Written by Kavya W
Forbes describes India as the “most active education marketplace in the world.” The coronavirus situation worked in favour of many edtech companies that lured students not only with free classes but also discounted memberships. The biggest example can be attributed to Byjus which has a renewable rate of 86% per year. Not just that, India saw a surge of edtech entrepreneurs on social media that diversified the channel of online education in the country.
Social media edtech influencers like Alakh Pandey have been at the forefront of this online movement.
Alakh's brand Physicswallah is now India's 101st unicorn, raising 100 million in a Series A round earlier this year. But things are brewing fast at the entry and mid-tier level as well. For example, social media influencer Saheli Chatterji’s venture focuses highly on offering education courses that help one make money online while another influencer, Saloni Srivastava’s courses are more defined and focus on developing a skill set needed for excelling in an online media job - all of which were introduced exclusively on their social media pages.
Srivastava told Yourstory, “The (My) academy now has over 3,500 students. We have also launched an advanced programme to help entrepreneurs who’ve come out of the academy to reach the next level. We are also working on building a free academy to help people in smaller towns of India and this should be launched in the next 2-3 months.”
The edtech industry is expected to USD 3.2 billion by 2022 which will only mean that the dispersion of the different channels of education will rise far and wide. The reception of it also depends on the different modes of social media tools.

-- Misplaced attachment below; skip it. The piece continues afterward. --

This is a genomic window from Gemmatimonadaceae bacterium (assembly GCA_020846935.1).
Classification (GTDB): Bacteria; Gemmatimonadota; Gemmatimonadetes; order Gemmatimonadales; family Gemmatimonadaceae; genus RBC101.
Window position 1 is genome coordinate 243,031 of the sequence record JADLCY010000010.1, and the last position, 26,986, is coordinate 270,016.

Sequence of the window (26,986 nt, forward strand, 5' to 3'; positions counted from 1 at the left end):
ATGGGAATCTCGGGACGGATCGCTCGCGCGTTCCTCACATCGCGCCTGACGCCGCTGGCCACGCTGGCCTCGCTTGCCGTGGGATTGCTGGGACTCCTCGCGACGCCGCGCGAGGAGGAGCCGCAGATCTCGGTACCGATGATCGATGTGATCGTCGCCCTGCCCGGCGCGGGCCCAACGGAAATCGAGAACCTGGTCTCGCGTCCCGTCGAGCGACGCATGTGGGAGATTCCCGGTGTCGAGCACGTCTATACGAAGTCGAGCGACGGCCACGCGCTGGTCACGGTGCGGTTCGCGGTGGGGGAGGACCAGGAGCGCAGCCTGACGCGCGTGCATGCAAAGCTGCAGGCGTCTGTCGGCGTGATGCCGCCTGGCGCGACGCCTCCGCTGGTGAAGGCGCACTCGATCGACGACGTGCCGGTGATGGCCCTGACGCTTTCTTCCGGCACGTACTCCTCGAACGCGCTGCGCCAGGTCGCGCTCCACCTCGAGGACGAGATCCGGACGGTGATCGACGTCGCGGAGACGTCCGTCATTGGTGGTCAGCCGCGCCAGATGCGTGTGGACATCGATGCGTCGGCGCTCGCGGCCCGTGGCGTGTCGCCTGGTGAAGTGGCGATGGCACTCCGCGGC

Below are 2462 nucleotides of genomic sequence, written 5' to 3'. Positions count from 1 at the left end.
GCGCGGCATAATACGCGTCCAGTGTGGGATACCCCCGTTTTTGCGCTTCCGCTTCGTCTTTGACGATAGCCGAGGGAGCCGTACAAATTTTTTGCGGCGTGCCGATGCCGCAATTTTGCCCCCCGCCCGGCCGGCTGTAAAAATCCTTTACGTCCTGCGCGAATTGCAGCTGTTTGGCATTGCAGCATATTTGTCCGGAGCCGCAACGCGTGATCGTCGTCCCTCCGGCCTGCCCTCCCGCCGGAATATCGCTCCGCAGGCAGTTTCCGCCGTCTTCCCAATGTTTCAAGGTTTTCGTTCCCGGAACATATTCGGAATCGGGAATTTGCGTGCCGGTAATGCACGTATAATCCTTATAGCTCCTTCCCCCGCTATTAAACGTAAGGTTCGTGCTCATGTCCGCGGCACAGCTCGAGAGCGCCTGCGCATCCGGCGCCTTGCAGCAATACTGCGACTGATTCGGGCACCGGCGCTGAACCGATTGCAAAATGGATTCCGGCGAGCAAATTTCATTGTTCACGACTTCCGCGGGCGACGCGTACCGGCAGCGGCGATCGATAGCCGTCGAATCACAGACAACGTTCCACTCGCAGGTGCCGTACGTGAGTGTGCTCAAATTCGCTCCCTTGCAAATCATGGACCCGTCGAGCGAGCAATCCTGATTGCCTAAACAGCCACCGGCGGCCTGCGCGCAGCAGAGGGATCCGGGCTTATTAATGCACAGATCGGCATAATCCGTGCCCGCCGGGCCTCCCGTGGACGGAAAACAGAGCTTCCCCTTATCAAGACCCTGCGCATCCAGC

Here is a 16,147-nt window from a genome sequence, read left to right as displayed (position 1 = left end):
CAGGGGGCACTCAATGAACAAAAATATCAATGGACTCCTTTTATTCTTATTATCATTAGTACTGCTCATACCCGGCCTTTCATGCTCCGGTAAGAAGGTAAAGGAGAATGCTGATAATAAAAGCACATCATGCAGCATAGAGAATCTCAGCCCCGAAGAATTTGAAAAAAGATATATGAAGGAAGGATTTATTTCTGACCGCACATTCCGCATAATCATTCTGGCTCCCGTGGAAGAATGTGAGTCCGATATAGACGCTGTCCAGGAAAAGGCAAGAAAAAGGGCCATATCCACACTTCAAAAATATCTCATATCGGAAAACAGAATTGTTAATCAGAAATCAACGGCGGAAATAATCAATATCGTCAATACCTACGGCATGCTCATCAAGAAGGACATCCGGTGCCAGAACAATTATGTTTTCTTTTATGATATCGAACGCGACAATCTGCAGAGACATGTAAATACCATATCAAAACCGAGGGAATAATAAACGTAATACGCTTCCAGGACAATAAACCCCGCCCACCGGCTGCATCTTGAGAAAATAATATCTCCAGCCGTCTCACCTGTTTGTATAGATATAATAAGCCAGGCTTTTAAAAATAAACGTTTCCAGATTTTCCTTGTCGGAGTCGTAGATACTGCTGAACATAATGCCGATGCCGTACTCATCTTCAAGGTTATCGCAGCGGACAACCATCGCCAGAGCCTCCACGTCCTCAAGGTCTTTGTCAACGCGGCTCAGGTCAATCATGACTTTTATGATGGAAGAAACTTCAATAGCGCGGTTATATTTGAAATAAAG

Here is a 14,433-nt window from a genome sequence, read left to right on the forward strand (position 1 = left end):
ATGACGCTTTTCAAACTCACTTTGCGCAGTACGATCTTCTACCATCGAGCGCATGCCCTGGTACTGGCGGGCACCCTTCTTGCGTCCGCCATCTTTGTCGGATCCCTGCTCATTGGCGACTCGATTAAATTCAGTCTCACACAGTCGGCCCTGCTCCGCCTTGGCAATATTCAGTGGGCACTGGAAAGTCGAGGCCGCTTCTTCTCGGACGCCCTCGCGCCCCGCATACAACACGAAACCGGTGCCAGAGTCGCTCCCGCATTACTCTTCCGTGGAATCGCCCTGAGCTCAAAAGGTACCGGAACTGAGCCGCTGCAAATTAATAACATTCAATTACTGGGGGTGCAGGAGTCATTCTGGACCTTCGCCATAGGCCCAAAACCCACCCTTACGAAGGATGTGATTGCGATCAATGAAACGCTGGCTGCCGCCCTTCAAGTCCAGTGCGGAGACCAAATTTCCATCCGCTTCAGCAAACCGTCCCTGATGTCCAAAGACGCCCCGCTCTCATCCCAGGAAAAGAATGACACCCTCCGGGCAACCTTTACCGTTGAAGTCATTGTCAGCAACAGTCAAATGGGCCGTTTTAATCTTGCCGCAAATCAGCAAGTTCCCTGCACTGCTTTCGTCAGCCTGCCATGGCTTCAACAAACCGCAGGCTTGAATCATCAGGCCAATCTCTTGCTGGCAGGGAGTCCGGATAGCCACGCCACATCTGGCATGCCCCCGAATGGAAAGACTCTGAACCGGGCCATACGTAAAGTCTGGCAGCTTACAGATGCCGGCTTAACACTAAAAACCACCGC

“WhatsApp is a major networking tool for me. The biggest advantage I have is the geographical reach of this platform. I don’t just get to network with people in India, but I actively also network with entrepreneurs all over the world. Entrepreneur-specific groups can help with networking, mentoring, and sales coaching. This helps entrepreneurs based in smaller towns a medium to communicate with those based in hubs like Bengaluru and Gurugram. This bridges the knowledge gap massively,” she told Yourstory.
A Poocho insight even stated that most students prefer YouTube as the best social media platform to pick an online program or course to enroll in. Hemlata, a mother of two, thinks that these edtech online startups are a way to go:
I find about diverse and genre-based education courses for my kids through social media, mainly YouTube and Instagram. They are not only more engaging but also more interpersonal in approach. Plus they are cheaper too than the standard online course available at present.
While it may be a great initiative and the most internet-savvy approach to edtech entrepreneurship, there might be some discrepancies involved in the future. Experts suggest that schools and colleges reopening might hamper the steady growth of the edtech sector. Social media platforms is a great way to lure upcoming edtech entrepreneurs but the success of such a new digital mechanism will depend on further research and facts.